The Institute for Multi-Track Diplomacy requests your donations to raise the funds for acquiring the videoconferencing technology to conduct the second phase of the Training in Conflict Sensitive Journalism

Thank you.

May 9, 2014

The Tibetan Communities Program

The Institute for Mulit-Track Diplomacy (IMTD)  has finalized plans for implementing two trainings within the Tibetan Peacebuilding and Leadership program. First, IMTD conduct training in conflict resolution for the Tibetan community in Bangalore. This training will be conducted for 20 participants over five days at a hotel in Bangalore. The participansts have been selected by the settlement officials and include Budhist monks, community officials and others. This training is scheduled for 19th May 2014 and will be conducted by Dr. Eileen Borris who is a political psychologist.This training will focus on developing basic mediation and conflict management skills through understanding the structures of multi-track diplomacy. Participants will learn how to utilize the tools and resources available to them to build new peacebuilding structures within their communities, and how to strengthen the structures that already exist. Emphasizing the importance of sustaining the message and movement of nonviolent activism, the training will be an initial step in empowering the Tibetan Diaspora to take action toward achieving their desired future, as well as in support of their brothers and sisters inside Tibet.

Second, in response to the requests by the Tibetan community, IMTD will also conduct training focused on the development of youth leadership skills. The purpose of the training program is to develop skills in the Tibetan youth that will help them address practical concerns affecting the daily life of the community in India. This training is to be conducted for about 15 participants over five days at Dharamsala, India. The training will be conducted by IMTD staff who are developing the training modules and evaluation materials. A brief outline of the training modules has been provided in the previous report. IMTD has currently raised enough funds to cover the costs of the trainers. However, IMTD still needs an additional $2000 to fly down a Native American youth leader who will serve as an example of youth leadership in other contexts of conflict. The Native American community and the Tibetan community share common concerns of cultural preservation and this would be an excellent opportunity for both communities to exchange ideas on their work.  IMTD hopes to conduct this training the week of June 2, 2014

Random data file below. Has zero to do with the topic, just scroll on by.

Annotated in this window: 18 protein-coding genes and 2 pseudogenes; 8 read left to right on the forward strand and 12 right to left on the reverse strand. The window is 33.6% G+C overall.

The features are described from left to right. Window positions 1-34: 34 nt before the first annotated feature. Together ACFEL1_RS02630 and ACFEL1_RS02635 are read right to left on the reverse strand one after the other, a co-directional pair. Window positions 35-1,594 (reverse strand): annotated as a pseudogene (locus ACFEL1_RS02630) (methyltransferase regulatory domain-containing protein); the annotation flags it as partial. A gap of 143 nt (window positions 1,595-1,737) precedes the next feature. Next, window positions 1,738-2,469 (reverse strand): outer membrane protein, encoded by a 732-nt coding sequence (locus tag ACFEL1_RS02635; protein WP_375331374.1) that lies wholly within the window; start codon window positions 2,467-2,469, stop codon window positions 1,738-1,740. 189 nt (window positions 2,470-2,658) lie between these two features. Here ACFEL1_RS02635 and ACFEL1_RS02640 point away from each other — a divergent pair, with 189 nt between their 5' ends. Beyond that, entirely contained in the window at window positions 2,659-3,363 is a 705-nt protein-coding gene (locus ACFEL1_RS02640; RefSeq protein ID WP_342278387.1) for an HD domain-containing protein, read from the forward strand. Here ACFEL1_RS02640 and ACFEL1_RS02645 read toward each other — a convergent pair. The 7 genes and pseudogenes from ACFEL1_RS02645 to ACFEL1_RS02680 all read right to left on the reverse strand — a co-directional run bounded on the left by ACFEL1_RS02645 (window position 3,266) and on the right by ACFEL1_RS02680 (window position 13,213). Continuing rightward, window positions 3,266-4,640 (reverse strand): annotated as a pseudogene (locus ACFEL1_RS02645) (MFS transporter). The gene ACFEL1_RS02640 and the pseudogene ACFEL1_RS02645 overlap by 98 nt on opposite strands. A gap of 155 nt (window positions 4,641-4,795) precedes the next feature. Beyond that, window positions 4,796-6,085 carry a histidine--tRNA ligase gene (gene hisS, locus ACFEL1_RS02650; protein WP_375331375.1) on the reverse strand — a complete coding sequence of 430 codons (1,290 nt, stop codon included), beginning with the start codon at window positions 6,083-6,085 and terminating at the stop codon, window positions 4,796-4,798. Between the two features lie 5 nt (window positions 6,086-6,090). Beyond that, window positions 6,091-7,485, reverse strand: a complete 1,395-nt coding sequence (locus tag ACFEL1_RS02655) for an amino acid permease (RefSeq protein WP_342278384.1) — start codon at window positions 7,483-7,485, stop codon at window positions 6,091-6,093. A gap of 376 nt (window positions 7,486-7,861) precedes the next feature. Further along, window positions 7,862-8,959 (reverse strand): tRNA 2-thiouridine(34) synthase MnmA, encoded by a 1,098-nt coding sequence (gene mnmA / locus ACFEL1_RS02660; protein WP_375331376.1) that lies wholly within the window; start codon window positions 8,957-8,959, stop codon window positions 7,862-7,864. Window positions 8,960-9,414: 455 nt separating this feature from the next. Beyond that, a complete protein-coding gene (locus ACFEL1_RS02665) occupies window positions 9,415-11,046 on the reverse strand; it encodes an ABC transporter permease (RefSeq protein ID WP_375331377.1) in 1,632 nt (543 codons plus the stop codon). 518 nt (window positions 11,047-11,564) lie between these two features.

We hope to raise enough funds with your generous contributions to carry out our work for the Tibetan community!

Thank you for your support and dedication to the Tibetan people.